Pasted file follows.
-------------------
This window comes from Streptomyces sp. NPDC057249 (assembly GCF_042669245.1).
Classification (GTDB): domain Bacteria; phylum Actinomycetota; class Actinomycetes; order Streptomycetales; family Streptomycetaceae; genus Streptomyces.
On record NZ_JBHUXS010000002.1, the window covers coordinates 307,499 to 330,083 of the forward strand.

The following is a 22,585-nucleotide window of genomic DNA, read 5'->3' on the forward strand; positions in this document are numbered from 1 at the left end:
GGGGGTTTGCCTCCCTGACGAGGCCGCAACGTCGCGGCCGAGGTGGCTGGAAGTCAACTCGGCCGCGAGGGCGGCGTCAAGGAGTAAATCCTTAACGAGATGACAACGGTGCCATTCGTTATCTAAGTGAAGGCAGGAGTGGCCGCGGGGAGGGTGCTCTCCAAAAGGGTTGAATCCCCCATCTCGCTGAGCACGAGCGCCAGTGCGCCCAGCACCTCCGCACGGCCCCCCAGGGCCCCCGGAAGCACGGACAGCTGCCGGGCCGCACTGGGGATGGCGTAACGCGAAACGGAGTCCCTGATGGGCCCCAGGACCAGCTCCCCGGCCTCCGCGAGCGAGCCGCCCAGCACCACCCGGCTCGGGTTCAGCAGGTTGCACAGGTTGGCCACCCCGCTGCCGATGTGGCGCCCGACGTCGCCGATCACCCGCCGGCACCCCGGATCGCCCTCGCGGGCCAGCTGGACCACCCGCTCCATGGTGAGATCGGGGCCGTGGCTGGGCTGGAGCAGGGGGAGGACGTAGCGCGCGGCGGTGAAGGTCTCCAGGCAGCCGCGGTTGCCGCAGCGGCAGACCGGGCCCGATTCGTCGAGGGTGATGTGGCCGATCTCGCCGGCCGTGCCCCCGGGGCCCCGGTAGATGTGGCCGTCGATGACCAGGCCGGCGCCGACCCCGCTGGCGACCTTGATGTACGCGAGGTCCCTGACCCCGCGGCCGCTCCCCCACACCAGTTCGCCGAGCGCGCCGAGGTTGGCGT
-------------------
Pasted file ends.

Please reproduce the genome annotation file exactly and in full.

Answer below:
This window comes from Streptomyces sp. NPDC057249 (assembly GCF_042669245.1).
Classification (GTDB): domain Bacteria; phylum Actinomycetota; class Actinomycetes; order Streptomycetales; family Streptomycetaceae; genus Streptomyces.
On record NZ_JBHUXS010000002.1, the window covers coordinates 307,499 to 330,083 of the forward strand.

The following is a 22,585-nucleotide window of genomic DNA, read 5'->3' on the forward strand; positions in this document are numbered from 1 at the left end:
GGGGGTTTGCCTCCCTGACGAGGCCGCAACGTCGCGGCCGAGGTGGCTGGAAGTCAACTCGGCCGCGAGGGCGGCGTCAAGGAGTAAATCCTTAACGAGATGACAACGGTGCCATTCGTTATCTAAGTGAAGGCAGGAGTGGCCGCGGGGAGGGTGCTCTCCAAAAGGGTTGAATCCCCCATCTCGCTGAGCACGAGCGCCAGTGCGCCCAGCACCTCCGCACGGCCCCCCAGGGCCCCCGGAAGCACGGACAGCTGCCGGGCCGCACTGGGGATGGCGTAACGCGAAACGGAGTCCCTGATGGGCCCCAGGACCAGCTCCCCGGCCTCCGCGAGCGAGCCGCCCAGCACCACCCGGCTCGGGTTCAGCAGGTTGCACAGGTTGGCCACCCCGCTGCCGATGTGGCGCCCGACGTCGCCGATCACCCGCCGGCACCCCGGATCGCCCTCGCGGGCCAGCTGGACCACCCGCTCCATGGTGAGATCGGGGCCGTGGCTGGGCTGGAGCAGGGGGAGGACGTAGCGCGCGGCGGTGAAGGTCTCCAGGCAGCCGCGGTTGCCGCAGCGGCAGACCGGGCCCGATTCGTCGAGGGTGATGTGGCCGATCTCGCCGGCCGTGCCCCCGGGGCCCCGGTAGATGTGGCCGTCGATGACCAGGCCGGCGCCGACCCCGCTGGCGACCTTGATGTACGCGAGGTCCCTGACCCCGCGGCCGCTCCCCCACACCAGTTCGCCGAGCGCGCCGAGGTTGGCGT